Contrast The Narration In Sense And Sensibility English Literature Essay

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Both 'Sense and Sensibility' and 'A Room with a View' follow young women on their journey to happiness, following the trials and tribulations along the way. The novels were published nearly a century apart; however I think they have the same purpose, to entertain the reader, as well as being didactic. 'Sense and Sensibility's' plot revolves around two, seemingly, contrasting sisters, and how they react to their misfortunes and the conventions of society. Jane Austen explores how both 'sense' and 'sensibility' are needed to create the perfect balance. 'A Room with a View' is also a novel of discovery, as the reader follows Lucy Honeychurch's struggle to recognise the repressed morality of Victorian England, how she finds her happiness as she follows her heart.

When Jane Austen was writing at the end of the eighteenth century although 'Sense and Sensibility' wasn't published until 1811, there were two cultural movements: Classicism and Romanticism, creating a topical debate. There was a trend to admire Romanticism or 'sensibility' around the 1790s. Sensibility had the idea of being intuitive, imaginative, and creative, outwardly expressing feelings and rejecting social conventions. Jane Austen mocks these characteristics in her portrayal of Marianne who willingly gives a lock of hair to her lover, and through this representation the reader can sense Jane Austen's disapproval. 'Sense and Sensibility' uses the debate of classical versus romantic, through the personalities of the two sisters, Elinor and Marianne, whose names were also the novel's original name. I gain from early impressions that Elinor portrays 'sense', "Elinor, this eldest daughter whose advice was so effectual, possessed a strength of understanding, and a coolness of judgement, which qualified her, though only nineteen, to be the counsellor of her mother" and Marianne portrays 'sensibility', "She was sensible and clever, but eager in everything; her sorrows, her joys, could have no moderation. She was generous, amiable, interesting; she was everything but prudent". However, by the end of the text we see elements of both characteristics in the two sisters. Elinor and Marianne's contrasting personalities are particularly displayed through their attitude towards Edward Ferrars. E.M Forster wrote 'A Room with a View' in 1908 not long after the Victorian era, and it focuses on many social and political issues of this era. Forster, like Austen creates a social comedy and I believe his characters portray the stereotypes of the era, Lucy portrays the free spirited, impressionable generation, whereas Miss Bartlett is more conservative. He also mocks the different attitudes between Italy and England. Although the novels were written in different periods, critics have described it as Forster's most Jane Austen like novel due to the aspects of the English lifestyle being satirised in a similar way to Austen.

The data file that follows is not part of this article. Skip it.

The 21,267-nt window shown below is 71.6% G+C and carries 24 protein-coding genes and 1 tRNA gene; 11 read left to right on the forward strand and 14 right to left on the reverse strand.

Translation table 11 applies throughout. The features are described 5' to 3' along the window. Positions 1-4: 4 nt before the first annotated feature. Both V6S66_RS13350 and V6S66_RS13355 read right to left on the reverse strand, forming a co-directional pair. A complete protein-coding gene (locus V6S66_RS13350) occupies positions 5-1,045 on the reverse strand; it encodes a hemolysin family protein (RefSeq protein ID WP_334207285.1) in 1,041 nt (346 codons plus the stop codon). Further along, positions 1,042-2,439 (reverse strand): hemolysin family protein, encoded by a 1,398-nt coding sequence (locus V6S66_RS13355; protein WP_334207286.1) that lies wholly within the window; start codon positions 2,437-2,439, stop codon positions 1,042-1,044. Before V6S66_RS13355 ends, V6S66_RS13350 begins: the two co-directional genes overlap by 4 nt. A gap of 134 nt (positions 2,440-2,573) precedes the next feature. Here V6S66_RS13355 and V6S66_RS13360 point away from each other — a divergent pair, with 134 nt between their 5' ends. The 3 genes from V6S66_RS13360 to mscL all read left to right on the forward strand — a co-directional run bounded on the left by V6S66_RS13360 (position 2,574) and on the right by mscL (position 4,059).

Both Austen and Forster use a third person, omniscient narrator. Jane Austen's narrator is one that the reader can rely on to deliver information about actions and characters, although at times Austen will make controversial statements where I am able to disagree, such as her opinions of characters. For the majority of the book Jane Austen writes through Elinor's thoughts. Elinor Dashwood epitomises 'sense' as opposed to 'sensibility' and this is reflected by her thoughts. Many people believe that Jane Austen based the character of Elinor on herself and that Elinor's thoughts and feelings reflect her own, she is a device to employ authorial intrusion, as many of Elinor's comments seem to reflect Austen's views, "Sense will always have attractions for me". Elinor embodies the qualities which Jane Austen approves of, she is stoical and selfless, her stoicism is shown by her thoughts on Marianna and Willoughby, "She only wished they were less openly shewn, and once or twice did venture to suggest the propriety of some self command to Marianne". Certain passages in the novel begin in third person narration, but will then shift into Elinor's thoughts, "Her resentment of such behaviour, her indignation at having been its dupe, for a short time made her feel only for herself; but other ideas, other considerations soon arose. Had Edward been intentionally deceiving her? Had he feigned a regard for her which he did not feel? Was his engagement of Lucy, an engagement of the heart? No; whatever it might once have been, she could not believe it such at present" this thoughts are Elinor convincing herself however the passage is still written in past tense using third person narration, but is very different from the omniscient narrator.